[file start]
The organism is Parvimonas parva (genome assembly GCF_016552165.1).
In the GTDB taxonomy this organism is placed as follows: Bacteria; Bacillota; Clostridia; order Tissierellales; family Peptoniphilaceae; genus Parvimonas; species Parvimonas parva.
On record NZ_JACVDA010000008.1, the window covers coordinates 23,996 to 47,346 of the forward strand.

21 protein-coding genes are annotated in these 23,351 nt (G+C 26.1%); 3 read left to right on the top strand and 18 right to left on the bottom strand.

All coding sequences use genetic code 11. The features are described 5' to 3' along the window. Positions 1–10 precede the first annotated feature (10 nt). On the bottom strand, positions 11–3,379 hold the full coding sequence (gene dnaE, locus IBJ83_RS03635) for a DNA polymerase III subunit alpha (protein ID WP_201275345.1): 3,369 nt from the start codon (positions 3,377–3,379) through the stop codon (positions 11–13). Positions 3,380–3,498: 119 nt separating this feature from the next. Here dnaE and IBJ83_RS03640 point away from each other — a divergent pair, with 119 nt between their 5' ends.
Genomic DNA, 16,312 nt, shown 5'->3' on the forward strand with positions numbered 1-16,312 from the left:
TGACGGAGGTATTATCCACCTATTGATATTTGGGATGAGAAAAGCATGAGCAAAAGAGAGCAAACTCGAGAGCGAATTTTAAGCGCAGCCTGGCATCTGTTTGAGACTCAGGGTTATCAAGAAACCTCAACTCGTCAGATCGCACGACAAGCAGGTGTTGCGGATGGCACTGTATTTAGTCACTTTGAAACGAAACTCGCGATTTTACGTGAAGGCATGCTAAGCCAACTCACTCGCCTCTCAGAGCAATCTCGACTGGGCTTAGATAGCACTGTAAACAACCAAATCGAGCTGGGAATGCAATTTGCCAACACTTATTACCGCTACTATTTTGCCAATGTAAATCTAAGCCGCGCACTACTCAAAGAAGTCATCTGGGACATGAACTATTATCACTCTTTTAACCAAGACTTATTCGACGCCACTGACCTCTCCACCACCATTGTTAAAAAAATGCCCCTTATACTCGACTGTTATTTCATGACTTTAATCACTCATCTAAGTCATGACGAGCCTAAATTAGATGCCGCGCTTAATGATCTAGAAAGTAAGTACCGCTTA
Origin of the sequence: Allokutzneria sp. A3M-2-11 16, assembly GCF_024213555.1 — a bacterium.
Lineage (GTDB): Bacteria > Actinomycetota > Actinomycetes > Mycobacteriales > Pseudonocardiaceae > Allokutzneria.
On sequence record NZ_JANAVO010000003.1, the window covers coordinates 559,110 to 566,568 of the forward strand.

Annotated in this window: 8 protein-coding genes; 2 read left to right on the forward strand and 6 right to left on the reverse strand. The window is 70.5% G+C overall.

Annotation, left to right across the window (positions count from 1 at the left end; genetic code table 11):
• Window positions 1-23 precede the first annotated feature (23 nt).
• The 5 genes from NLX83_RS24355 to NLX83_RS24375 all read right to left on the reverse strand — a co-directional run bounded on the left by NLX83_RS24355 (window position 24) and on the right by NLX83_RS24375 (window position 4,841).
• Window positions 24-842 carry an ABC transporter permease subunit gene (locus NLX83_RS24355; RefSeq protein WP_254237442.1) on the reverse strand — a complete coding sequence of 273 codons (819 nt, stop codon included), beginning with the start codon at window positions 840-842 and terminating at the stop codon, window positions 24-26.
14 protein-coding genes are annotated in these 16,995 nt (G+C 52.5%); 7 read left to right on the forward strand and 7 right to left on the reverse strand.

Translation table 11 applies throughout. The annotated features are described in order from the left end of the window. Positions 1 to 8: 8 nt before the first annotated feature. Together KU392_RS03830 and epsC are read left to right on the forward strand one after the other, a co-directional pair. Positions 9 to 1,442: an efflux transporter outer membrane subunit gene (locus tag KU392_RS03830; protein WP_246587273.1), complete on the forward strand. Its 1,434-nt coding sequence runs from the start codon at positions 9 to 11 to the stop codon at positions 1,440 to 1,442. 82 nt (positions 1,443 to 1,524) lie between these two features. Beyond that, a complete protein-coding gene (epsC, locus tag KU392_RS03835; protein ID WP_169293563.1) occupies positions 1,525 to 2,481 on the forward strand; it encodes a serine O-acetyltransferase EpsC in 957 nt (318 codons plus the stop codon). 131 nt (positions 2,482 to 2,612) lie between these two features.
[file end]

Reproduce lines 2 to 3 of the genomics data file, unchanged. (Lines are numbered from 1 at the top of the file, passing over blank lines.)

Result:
In the GTDB taxonomy this organism is placed as follows: Bacteria; Bacillota; Clostridia; order Tissierellales; family Peptoniphilaceae; genus Parvimonas; species Parvimonas parva.
On record NZ_JACVDA010000008.1, the window covers coordinates 23,996 to 47,346 of the forward strand.